Scientists: The Earth is spinning faster than it should… and the length of days is decreasing! | Science and Technology | The latest discoveries and studies from DW Arabic | DW

Astronomers and physicists have confirmed that the Earth is rotating faster, and that it recently recorded its shortest day ever.

On June 29 this year, the Earth made one complete revolution, about 1.59 milliseconds shorter than the average day length of 86,400 seconds, or 24 hours. While the 1.59 ms decrease in day length may not seem like much, it is part of a larger and worrying trend.

And on July 26, 2022, a new record was set when Earth ended its day 1.50 milliseconds slower than usual, according to British newspaper The Guardian and time-tracking website Time and Date.

Not the first time!

These events indicate that 2020 had the shortest number of days since scientists began using atomic clocks to take daily measurements in the 1960s. Scientists only started noticing this in 2016.

“Since 2016, the Earth has started to accelerate faster than it was in 2020 and 2021,” Leonid Zotov, an astronomer at Lomonosov Moscow State University, told CBS News.

Zotov recently published a study Regarding what could cause changes in the Earth’s rotation, he suggested that these fluctuations could be caused by the tides on Earth.

The Russian scientist points out that this does not happen often, but if it continues, atomic time – the universal way time is measured on Earth – may have to be changed. Some scholars suggest introducing a “negative leap second” to overcome the time difference. “Since we cannot change the clock hands related to the Earth’s rotation, we can adjust the scale of the atomic clock,” says Zotov.

The idea of ​​a negative leap second is based on subtracting one second from the day to keep the world on track with the atomic time system. Since 1972, leap seconds have been added every few years to adjust the time and the last addition was in 2016.

‘Devastating’ solutions

However, a number of physicists, astronomers and engineers are against the continuation of the leap second idea, because it could lead to widespread and devastating technical problems. in the context, Two researchers at Meta (formerly Facebook) published a blog On this topic, which supports an industry-wide effort to exploit the idea of ​​leap seconds.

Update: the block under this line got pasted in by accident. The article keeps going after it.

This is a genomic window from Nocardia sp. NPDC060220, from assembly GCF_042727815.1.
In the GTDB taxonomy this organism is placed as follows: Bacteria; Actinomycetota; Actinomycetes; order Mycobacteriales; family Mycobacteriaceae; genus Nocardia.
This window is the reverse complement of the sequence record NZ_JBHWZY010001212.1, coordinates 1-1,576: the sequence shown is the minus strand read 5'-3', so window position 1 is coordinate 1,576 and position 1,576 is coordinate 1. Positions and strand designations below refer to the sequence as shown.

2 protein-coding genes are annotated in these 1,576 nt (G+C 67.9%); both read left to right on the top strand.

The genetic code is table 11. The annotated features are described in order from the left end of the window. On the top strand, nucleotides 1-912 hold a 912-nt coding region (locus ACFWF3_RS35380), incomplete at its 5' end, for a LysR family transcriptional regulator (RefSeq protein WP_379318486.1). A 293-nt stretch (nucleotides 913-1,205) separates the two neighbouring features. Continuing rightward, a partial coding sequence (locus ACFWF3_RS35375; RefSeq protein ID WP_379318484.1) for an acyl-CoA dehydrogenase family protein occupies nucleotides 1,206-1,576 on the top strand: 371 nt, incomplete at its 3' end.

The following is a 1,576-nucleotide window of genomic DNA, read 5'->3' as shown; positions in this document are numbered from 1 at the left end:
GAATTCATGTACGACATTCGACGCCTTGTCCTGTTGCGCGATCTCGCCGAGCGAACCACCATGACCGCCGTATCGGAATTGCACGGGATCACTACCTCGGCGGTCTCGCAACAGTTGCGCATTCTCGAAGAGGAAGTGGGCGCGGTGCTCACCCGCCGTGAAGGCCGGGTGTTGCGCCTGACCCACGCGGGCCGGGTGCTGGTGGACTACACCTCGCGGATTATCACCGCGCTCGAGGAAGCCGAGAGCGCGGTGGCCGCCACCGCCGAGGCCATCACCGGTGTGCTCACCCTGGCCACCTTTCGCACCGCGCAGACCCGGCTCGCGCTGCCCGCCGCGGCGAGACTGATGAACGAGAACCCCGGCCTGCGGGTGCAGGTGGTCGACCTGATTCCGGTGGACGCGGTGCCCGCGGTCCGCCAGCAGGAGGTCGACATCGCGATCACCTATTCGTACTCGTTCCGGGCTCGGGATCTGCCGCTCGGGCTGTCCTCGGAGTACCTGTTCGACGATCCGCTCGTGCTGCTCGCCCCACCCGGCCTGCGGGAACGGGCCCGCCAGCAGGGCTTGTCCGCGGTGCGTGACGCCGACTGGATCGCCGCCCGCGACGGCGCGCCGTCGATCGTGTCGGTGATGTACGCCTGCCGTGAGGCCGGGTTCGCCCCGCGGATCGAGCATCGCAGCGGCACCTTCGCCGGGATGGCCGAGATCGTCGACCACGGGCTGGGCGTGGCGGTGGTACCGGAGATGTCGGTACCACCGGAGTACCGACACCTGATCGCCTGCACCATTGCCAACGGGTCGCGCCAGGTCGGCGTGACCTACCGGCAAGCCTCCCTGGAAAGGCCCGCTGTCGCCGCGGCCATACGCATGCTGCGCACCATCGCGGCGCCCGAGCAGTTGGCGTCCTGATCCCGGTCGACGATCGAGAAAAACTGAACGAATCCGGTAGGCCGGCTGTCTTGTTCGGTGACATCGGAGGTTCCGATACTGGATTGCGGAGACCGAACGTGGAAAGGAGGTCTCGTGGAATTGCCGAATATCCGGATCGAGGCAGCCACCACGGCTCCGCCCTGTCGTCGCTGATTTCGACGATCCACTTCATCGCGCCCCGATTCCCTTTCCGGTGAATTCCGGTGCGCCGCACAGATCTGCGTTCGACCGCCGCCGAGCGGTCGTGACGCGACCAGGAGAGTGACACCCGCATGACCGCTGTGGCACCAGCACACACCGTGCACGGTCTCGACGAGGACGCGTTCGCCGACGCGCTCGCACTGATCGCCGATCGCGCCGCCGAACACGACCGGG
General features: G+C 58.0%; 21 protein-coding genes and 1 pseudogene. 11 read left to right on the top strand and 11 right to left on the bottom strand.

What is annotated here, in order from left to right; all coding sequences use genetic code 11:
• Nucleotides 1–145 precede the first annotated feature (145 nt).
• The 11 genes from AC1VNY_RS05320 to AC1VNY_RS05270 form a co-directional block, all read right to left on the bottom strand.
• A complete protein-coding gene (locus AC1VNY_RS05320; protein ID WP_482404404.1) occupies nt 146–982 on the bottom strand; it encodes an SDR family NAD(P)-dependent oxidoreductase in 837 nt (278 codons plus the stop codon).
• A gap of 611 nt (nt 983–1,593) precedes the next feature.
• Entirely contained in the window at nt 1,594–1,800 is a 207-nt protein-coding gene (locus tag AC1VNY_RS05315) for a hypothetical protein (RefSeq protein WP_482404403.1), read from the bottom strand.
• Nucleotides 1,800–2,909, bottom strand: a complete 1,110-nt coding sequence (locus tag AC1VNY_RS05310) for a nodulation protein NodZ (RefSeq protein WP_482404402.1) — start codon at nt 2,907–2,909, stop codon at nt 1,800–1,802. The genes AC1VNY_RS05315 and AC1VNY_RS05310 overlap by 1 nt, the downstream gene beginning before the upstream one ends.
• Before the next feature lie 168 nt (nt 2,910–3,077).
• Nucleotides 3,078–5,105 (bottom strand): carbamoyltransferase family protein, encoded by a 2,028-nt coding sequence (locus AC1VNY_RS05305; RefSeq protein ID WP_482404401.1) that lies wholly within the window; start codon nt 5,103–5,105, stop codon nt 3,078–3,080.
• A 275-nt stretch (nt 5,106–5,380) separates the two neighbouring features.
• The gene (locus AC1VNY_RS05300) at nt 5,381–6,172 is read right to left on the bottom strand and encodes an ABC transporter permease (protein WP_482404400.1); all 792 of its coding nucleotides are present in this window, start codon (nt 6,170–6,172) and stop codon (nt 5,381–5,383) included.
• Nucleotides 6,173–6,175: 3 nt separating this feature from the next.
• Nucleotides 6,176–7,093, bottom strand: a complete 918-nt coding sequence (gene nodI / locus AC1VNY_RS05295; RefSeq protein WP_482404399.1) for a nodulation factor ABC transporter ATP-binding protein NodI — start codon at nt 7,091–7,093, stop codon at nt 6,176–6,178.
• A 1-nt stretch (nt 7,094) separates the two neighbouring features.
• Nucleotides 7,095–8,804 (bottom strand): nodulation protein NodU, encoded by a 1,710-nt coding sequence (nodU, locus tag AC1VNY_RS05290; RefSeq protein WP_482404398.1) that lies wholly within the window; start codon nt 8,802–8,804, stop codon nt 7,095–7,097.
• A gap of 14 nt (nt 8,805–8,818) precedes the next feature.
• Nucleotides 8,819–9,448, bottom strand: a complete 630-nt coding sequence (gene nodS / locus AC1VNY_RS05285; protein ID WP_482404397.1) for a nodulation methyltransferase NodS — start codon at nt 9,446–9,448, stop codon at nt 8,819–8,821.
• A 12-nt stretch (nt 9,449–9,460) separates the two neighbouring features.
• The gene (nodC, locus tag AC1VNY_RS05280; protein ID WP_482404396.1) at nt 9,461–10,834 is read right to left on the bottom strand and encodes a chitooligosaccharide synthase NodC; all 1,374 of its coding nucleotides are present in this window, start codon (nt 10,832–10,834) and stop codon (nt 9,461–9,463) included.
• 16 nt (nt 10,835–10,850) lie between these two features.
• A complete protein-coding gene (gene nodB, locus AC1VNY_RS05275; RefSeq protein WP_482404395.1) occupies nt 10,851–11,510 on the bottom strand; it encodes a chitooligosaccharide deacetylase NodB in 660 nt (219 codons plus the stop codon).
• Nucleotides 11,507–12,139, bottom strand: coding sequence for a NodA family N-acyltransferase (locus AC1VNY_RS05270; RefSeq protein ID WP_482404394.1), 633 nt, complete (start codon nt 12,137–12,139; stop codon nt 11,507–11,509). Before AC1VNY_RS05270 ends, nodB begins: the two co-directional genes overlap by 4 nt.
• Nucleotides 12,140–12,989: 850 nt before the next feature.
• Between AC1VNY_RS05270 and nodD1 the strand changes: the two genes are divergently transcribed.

“Companies like Meta have simulated this event, and its implementation will likely lead to devastating and unpredictable power and internet outages around the world,” engineers and researchers Oleg Obliukhov and Ahmet Biakoy told CBS News.

The engineers wrote in the Meta blog: “While positive leap seconds can cause a time jump, leading to IT software crashes or even data corruption, implementing negative leap seconds would be much worse, as they could cause hardware software damage. Global time measurement.

The engineers believe that one of the many factors contributing to the speed of Earth’s rotation may be the frequency of melting and refreezing of ice caps on the world’s highest mountains. They emphasized that this is more about physics, where each atom moving at a different speed on the planet contributes to the momentum of the “Earth’s angular velocity.”

While scientists know that the length of days on Earth is decreasing in the short term, the final cause is still not clear, and all the consequences that will result from this, especially on us as humans, have not yet been identified.

“Tracking the Earth’s rotation rate is a complex business,” Judah Levine, a physicist in the Department of Time and Frequency at the National Institute of Standards and Technology, tells Discover. “It’s about the Earth’s tilt, atmospheric height, ocean effects, the effect of the moon’s approach and distance,” adding that “you can’t predict what’s going on.” This will occur in the distant future due to the decrease in the length of the Earth’s day.”

But Fred Watson, an Australian astronomer, told ABC News in Australia that if nothing was done to stop it, “the four seasons will gradually come off the calendar”.

“When you start looking at the really small details, you realize that the Earth is not just a solid ball that spins,” Watson said. “It has molten liquid in its core, and it carries other liquids on its back, and it has an atmosphere and all these things keep moving and are affected by this.” The accelerating rate of Earth’s rotation.

Emad Hassan

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